B13 EASTER - Maundy
St. John 13.vv.1-15
~ Now before the festival of the Passover, Jesus knew that his hour had come to depart from this world and go to the Father. Having loved his own who were in the world he loved them to the end. The devil had already put it into the heart of Judas son of Simon Iscariot to betray him. And during supper Jesus, knowing that the Father had given all things into his hands, and that he had come from God and was going to God, got up from the table, took off his outer robe, and tied a towel around himself. Then he poured water into a basin and began to wash the disciples' feet and to wipe them with the towel that was tied around him. He came to Simon Peter, who said to him, "Lord, are you going to wash my feet?" Jesus answered, "You do not know now what I am doing, but later you will understand". Peter said to him, "You will never wash my feet". Jesus answered, "Unless I wash you, you have no share with me". Simon Peter said to him, "Lord, not my feet only but also my hands and my head!". Jesus said to him, "One who has bathed does not need to wash, except for the feet, but is entirely clean. And you are clean, though not all of you". For he knew who was to betray him; for this reason he said, "Not all of you are clean". ~
A Collect of the Church bids us pray that we may "have the same mind that was in Christ Jesus, that sharing his humility we may come to be with him in his glory".
If anyone thinks that humility is an easy virtue to exercise, let him think again! We know the creeping sliminess of Uriah Heap a 'umble man, but there are even more insidious dangers as in the following (told by a Jew). They were preparing for "Yom Kippur", the Day of Atonement. The Rabbi entered the Synagogue, beat his breast and cried, "Lord, I am nothing!". The Cantor came in and did likewise. The cleaner came in and said likewise, whereupon the Rabbi turned to the Cantor and said, "Just look who said he is nothing!" Too much "humility" may be pride!
In the masterpiece of the Old Testament which bears his name, Job the courageous, sincere, God-fearing character has been questioning the wisdom and purposes of God. The Almighty confronts Job and asks who is he to question his Creator so. Job is overwhelmed by contrition and confesses that he the creature cannot presume to understand the mind and purpose of the Creator and repents in dust and ashes.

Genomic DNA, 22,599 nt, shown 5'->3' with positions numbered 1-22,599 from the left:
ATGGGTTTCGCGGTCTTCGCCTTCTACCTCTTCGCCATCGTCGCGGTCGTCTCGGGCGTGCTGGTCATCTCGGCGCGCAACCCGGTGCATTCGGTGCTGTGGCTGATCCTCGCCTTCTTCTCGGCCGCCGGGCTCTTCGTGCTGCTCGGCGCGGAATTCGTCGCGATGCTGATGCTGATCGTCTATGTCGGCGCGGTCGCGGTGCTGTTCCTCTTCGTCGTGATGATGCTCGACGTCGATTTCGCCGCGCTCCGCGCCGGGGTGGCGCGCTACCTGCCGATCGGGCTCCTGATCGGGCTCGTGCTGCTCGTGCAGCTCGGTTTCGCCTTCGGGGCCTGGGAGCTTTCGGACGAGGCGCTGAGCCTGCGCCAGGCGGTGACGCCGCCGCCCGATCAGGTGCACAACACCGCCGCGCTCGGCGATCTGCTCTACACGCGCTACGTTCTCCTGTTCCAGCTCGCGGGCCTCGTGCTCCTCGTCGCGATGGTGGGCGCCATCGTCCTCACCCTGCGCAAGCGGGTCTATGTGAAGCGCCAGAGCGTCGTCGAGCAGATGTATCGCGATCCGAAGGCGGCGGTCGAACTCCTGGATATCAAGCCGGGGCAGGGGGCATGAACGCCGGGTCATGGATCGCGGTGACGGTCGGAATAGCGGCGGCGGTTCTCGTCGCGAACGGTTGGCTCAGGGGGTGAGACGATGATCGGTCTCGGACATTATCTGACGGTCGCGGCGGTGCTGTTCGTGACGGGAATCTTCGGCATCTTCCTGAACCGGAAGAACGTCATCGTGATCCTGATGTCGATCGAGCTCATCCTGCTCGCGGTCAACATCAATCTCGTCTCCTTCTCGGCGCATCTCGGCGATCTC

In the New Testament we find in Philippians the "Kenosis" (Philippians 2 vv.5-11) passage which speaks of Jesus divesting himself of the divine attributes, emptying himself of all but love and coming to earth to love and serve mankind.
The Feet Washing at the Last Supper, however, is the crowning example of true humility. St. John omits the account of the institution of Holy Communion (at this point) to emphasise the humility and service of Christ. "Actions speak louder than words" and Jesus takes upon himself the duty of the household slave or servant (or the youngest, if there is no servant) to wash the dust of the road from the feet of the guests.
Apparently none of the twelve felt it consonant with his dignity to perform this menial task. We do not know how the others reacted to the sight of Jesus looking up at them as he washed their feet; but we can readily understand Peter's incredulous cry as his turn came - "You, Lord, washing my feet!" and his initial refusal to submit to the washing - and again his desire to be washed head and hands when Jesus assured him that fellowship with him depended on his acceptance of Jesus' ministry to him.
After Jesus had performed this task, he simply stated, "If I your Lord and Master have washed your feet you should wash one another's feet. For I have given you an example that you should love one another as I have loved you".
The closer we are to God, the closer we come to one another in loving, caring, in tender compassion, bearing one another's burdens. No task is too menial for those who in true humility serve their fellows and the One who first loved us.
If this, as Jesus said, is an example to us, it behoves us as followers:-
To serve lovingly, secretly;
To seek out the physically, mentally, spiritually injured, the soiled,
the unloved, the rejected;
To look up at them from below as Jesus did with love, warm hearts and gentle hands.